Tuesday, March 10, 2009

Pilgrim clothing and Gear






The belongings of the pilgrim were carried in the script. The scrip was merely a pouch or wallet, in which were carried articles of absolute necessity, and it ought to have constituted the whole of the pilgrim's baggage. These scrips were originally of untanned leather, and of the coarsest and most humble construction ; but those whom too much humility, even in garments, did not suit, indulged in scrips of gold.1 They were attached to a scarf which passed over the shoulder, and were generally worn hanging down in front, though the Anglo-Saxon wore his at the side.2

In addition to the scrip, the pilgrim always carried what was called under the Normans a bourdon or staff. At first this was merely an alpen-stock, or plain staff, about six or seven feet long, with a nail at one end as an assistance in climbing, and a knob at the other, possibly for defensive purposes ; and a little above the middle was a second knob, which afforded a convenient purchase to the hand in holding or flourishing the staff. After a certain period, the bourdon appears to have been made of two pieces of wood joined together and fastened near the middle by a thick band or ring ; and one of these pieces was occasionally hollowed out at the end so as to serve the purpose of a pipe for pitching the key-note when the pilgrims sang psalms.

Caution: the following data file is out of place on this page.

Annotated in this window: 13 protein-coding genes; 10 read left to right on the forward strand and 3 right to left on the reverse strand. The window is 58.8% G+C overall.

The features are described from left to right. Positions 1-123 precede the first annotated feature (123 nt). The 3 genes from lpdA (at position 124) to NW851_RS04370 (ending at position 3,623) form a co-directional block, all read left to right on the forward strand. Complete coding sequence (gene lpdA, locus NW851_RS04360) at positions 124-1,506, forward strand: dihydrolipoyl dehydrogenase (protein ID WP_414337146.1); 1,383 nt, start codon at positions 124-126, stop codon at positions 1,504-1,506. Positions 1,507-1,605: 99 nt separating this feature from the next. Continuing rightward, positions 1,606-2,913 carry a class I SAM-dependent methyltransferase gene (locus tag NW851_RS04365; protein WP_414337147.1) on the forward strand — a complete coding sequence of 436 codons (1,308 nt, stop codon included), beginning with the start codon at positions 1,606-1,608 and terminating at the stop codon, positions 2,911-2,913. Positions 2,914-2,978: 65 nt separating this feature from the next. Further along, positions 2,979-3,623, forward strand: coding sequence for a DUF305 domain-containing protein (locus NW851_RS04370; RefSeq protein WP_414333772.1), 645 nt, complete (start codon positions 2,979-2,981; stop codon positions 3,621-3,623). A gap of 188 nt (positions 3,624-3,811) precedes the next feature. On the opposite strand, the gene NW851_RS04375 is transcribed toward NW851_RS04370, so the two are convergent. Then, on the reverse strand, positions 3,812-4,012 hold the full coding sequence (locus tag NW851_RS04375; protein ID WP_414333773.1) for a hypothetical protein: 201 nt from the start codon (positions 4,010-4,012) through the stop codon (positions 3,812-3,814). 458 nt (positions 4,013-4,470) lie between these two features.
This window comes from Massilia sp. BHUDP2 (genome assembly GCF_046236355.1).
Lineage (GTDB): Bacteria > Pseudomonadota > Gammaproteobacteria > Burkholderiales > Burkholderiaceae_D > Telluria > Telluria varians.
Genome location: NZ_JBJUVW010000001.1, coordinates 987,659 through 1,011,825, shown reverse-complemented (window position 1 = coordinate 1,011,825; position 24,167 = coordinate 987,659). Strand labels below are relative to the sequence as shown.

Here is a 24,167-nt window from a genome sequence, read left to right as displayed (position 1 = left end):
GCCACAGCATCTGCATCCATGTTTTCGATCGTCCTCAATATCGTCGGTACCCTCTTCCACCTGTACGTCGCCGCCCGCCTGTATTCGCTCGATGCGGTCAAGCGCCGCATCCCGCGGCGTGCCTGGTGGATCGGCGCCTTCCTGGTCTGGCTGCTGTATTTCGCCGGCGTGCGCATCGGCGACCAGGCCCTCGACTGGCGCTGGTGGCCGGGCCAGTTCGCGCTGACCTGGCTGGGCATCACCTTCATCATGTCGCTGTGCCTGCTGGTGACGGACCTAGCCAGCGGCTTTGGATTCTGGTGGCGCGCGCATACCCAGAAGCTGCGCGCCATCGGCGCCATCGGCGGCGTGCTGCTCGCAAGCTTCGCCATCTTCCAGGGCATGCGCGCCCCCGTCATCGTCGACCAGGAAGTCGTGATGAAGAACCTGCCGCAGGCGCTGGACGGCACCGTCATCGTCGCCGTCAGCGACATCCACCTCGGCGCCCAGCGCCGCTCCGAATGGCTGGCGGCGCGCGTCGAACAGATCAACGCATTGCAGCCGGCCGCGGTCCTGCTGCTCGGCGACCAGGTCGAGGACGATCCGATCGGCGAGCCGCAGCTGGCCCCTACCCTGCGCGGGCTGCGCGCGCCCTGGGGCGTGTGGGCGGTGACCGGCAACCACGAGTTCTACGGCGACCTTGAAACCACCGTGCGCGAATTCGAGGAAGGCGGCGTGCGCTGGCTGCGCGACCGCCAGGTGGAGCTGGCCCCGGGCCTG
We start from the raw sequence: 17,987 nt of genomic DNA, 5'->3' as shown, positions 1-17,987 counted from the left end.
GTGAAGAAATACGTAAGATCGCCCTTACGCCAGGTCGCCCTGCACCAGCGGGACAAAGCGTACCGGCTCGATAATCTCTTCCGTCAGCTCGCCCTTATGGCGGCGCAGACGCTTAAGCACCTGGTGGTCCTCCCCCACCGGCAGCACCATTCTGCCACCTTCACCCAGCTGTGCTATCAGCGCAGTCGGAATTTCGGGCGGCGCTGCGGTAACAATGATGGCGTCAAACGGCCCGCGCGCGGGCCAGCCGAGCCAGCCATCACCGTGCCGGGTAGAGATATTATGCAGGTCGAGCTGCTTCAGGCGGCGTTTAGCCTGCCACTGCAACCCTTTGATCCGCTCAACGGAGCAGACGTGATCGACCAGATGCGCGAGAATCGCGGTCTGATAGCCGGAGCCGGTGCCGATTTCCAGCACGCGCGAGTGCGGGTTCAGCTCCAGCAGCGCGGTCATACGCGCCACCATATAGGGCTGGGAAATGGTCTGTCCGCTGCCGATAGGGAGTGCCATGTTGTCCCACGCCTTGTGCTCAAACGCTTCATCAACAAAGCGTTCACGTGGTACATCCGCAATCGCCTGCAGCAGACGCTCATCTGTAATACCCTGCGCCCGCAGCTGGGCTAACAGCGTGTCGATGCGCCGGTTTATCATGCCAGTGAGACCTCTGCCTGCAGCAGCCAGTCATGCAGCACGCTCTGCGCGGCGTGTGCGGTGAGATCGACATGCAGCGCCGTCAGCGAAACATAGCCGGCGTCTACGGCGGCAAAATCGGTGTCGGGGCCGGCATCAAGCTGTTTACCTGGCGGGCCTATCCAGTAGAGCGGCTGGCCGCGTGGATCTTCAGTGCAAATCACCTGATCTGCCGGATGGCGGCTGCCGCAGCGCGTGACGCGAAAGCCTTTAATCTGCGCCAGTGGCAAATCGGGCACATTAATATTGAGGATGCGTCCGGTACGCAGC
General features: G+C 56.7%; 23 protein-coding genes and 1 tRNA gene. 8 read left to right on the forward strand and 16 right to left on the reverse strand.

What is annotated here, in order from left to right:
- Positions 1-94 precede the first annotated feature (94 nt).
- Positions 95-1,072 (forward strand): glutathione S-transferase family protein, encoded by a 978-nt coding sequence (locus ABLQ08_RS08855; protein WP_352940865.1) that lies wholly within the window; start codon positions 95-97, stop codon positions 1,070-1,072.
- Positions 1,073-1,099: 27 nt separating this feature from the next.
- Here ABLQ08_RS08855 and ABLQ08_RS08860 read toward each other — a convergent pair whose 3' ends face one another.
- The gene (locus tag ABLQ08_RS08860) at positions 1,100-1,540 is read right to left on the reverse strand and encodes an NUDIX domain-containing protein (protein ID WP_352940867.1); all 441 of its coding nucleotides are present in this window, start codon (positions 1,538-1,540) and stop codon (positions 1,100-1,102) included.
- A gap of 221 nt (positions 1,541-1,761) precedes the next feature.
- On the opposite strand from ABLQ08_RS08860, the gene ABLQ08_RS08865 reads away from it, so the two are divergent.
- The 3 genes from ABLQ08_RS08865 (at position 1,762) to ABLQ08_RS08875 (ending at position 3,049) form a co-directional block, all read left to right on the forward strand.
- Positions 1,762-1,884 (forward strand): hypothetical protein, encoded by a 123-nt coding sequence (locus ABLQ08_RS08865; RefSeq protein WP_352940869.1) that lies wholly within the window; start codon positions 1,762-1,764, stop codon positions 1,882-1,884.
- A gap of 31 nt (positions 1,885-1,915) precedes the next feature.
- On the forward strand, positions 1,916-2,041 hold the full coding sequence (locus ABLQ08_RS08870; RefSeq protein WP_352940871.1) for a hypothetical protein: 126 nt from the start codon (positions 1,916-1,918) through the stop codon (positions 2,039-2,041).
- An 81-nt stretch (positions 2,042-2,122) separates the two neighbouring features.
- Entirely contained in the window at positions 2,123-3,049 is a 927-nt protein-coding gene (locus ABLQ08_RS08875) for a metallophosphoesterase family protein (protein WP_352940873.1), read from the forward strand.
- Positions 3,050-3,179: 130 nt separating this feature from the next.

This simple instrument was destined to gradual improvement and to an honoured life. After a short time it was used by the pilgrims to sustain the " drone base," or " bourdon," under the voice-part of their songs, the continuity of which renders the noise of bagpipes so detestable, but which the Anglo-Saxons then, as the Highlanders now, found peculiarly agreeable. As from their numbers the majority of Anglo-Saxon singers could do nothing but join in chorus, and as they naturally attached supreme importance to their own share in the performance, the name of bourdon was eventually bestowed on the chorus, which was then a constant iteration of a leading sentiment, and has descended to us slightly corrupted in the common phrase, " the burden of the song."1 The " bourdon" was improved until it became a species of flute, known as " the pilgrim's staff," by which name it is mentioned as late as the reign of king Henry VIII.

-The Anglo-Saxon Home By John Thrupp

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